London calling: David Eichenberg making waves across the AtlanticWritten by Jason Mack | | firstname.lastname@example.org
David Eichenberg is rapidly becoming one of the hottest artists in the United Kingdom while working out of a studio in Downtown Toledo.
“You can live anywhere now and still have access to a global market,” Eichenberg said. “I’m pretty comfortable in Toledo. I grew up in Sylvania. This is a great area.”
He is one of 55 artists featured in this year’s BP Award Portrait Exhibition in London after winning third place in 2010 along with 7,000 pounds. In 2009, he represented Ohio as a finalist in the Outwin Boochever Portrait Competition in the Smithsonian National Portrait Gallery.
“After the BP award last year, Go Figurative approached me and asked me if I wanted to be a poster child for their company so they could brand me,” he said. “It’s been a great experience and is unlike anything here.”
Go Figurative was co-founded by Sally Perry and Janine Collins. The London-based company promotes all forms of figurative art.
“It’s the dream every artist has where your job is to be in the studio making work,” Eichenberg said. “They take care of everything else. It baffles me they take only 47 percent. Here it is 50 percent, and you can’t get a gallery to send out an email when you win an award or tell you who bought a piece. It’s a totally different vibe.”
Eichenberg’s success overseas has adjusted his perspective on being an American in the 21st century.
“I always had the sense that everybody is the same no matter what country you live in,” he said. “There isn’t as much of a difference now.”
For his art, Eichenberg manipulates a snapshot on the computer then does a carbon transfer off a printout to use in his paintings. He has been labeled a photorealist, but he views his art as realism.
“It may look photographic when I’m finished but it’s not,” he said. “An art writer from the UK categorized me as an intuitive artist. I’m pulling things that are relevant out of my life. It’s not a formula. It’s realism figurative. I don’t have any desire to be a great figure painter. I use the figure to pull the viewer in, because people are attracted to figurative work. Once I have their attention, then I can deal with other issues. I just use it as a tool.”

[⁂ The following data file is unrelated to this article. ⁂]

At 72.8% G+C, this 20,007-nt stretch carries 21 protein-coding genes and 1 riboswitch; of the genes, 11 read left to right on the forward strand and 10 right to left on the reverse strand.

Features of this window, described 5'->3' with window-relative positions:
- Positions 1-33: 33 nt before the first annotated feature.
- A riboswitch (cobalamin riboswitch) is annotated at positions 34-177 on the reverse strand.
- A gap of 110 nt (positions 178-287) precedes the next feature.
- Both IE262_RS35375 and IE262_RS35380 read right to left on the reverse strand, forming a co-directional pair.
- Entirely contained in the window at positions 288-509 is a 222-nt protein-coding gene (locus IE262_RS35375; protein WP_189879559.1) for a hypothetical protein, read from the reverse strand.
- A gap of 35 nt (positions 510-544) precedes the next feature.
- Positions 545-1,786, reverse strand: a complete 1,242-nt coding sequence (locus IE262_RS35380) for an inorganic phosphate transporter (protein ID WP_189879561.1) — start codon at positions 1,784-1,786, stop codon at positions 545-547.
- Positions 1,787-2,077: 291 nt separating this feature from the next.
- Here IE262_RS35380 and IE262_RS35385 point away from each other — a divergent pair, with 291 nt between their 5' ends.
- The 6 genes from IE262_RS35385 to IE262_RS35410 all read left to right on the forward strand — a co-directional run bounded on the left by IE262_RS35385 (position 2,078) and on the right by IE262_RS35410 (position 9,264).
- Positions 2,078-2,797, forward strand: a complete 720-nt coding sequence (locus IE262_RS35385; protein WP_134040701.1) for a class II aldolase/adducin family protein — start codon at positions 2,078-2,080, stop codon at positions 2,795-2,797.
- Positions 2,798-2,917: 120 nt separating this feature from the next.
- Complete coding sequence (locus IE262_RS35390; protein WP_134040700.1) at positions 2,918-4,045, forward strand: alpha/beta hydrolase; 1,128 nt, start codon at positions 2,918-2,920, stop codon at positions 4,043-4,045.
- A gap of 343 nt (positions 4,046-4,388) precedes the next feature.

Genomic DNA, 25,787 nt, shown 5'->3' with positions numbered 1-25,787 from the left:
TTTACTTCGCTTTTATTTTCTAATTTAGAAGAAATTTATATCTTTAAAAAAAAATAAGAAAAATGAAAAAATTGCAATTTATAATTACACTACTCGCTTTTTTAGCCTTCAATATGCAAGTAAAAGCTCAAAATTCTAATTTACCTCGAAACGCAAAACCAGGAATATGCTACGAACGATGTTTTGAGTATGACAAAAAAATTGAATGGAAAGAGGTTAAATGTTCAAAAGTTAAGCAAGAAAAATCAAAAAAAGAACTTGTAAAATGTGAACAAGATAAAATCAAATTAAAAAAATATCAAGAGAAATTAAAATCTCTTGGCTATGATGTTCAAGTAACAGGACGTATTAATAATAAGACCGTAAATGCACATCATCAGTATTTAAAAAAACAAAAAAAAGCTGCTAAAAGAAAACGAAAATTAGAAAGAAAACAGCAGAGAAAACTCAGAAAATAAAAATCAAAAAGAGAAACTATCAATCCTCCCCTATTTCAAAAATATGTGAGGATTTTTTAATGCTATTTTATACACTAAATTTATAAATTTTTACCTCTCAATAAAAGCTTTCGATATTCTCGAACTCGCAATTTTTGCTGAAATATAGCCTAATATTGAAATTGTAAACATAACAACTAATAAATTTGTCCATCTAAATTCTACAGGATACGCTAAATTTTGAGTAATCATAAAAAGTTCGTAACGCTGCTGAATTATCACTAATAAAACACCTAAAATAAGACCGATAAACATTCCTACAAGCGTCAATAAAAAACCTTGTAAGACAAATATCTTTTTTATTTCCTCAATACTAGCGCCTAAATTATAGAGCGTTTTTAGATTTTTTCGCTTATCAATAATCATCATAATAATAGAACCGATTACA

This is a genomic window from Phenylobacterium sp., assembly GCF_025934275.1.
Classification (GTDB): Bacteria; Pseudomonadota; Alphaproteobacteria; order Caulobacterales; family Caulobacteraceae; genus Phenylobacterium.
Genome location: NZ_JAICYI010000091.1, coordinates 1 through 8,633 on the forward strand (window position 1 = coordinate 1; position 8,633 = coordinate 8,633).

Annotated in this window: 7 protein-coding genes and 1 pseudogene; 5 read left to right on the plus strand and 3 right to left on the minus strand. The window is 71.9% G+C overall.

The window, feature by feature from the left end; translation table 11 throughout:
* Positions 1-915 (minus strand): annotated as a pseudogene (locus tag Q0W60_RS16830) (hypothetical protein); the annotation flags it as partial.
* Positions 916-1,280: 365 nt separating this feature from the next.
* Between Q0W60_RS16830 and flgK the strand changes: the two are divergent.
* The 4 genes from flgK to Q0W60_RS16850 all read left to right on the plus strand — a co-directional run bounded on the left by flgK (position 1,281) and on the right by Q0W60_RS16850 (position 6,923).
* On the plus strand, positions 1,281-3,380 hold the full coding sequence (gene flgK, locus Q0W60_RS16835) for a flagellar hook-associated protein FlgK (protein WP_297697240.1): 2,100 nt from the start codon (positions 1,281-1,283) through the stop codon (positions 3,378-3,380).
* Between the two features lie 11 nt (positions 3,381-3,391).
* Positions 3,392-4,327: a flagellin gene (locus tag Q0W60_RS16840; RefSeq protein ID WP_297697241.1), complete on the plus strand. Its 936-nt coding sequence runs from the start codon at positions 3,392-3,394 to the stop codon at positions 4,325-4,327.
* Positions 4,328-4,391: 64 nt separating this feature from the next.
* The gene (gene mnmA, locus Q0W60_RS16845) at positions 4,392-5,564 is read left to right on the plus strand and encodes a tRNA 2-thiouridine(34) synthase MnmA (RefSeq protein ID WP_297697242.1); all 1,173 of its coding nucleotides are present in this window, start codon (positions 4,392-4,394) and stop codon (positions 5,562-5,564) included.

Eichenberg has left his mark on the art scene in Toledo with more than his paintings. He oversaw the Toledo Museum of Art’s move to the Glass Pavilion and helped organize the “It’s Raining Frogs” art project.
“There’s always a feeling as an artist that you want to be involved in the arts in your community,” he said. “I still have that. I don’t sell much locally, but I want to keep those venues open.”
Eichenberg nearly missed his calling by spending his freshman year at the University of Toledo majoring in physical therapy. After seeing an elderly patient die, he decided to change course.
“I couldn’t deal with that on a daily basis,” Eichenberg said. “I took some time off. It was my mother-in-law who convinced me to take an art class. I took an art history class and was hooked.”
Eichenberg almost missed his calling again by majoring in sculpture with a minor in painting.
“My painting in school was horrible,” he said. “I was an abstract expressionist. It was very loose and nothing representational.
“I took a sculpture class with Tom Lingeman and really liked the open approach he took to it. I was pretty successful, but it just wasn’t fulfilling. I couldn’t get rid of my mental blocks. I wanted to do a lot of realism, and I just don’t have the technique or training to do that.”
This led Eichenberg to the realization his true passion lies in painting.
“I sat down one day and had to make the decision to go get a job or do what I wanted to do since I first took an art history course,” he said. “I locked myself in the basement at my old house. I looked through books and talked to people to figure out how to do what I wanted.”
While Eichenberg was his own worst critic starting out, his wife saw potential from the start.
“She said something to me after the first couple of my paintings that are similar to what I do now,” Eichenberg said. “She said I could be a pretty good regional sculptor, or I could be a much better international painter. It opened my eyes. You don’t see it when you’re doing it. I was hoping she was onto something and went from there.”
Eichenberg’s wife has also been an inspiration on the canvas along with their two daughters.
“They are comfortable images to work with because you know their features without having to look at imagery,” he said. “If you paint something wrong, you know it’s wrong. I catch myself correcting things nobody else would ever know were wrong.”
Despite his recent success, Eichenberg plans to continue developing as an artist.
“I don’t want to be like a Monet where I crank out hundreds of the same image slightly changed,” he said. “I want it to constantly be evolving so my work doesn’t become stagnant. Each piece should be better than the last. That’s my goal. Now I have a bigger body of work and it’s all starting to fall in line. People are starting to see a progression throughout the work.”
Visit DavidEichenberg.com for more information on the artist.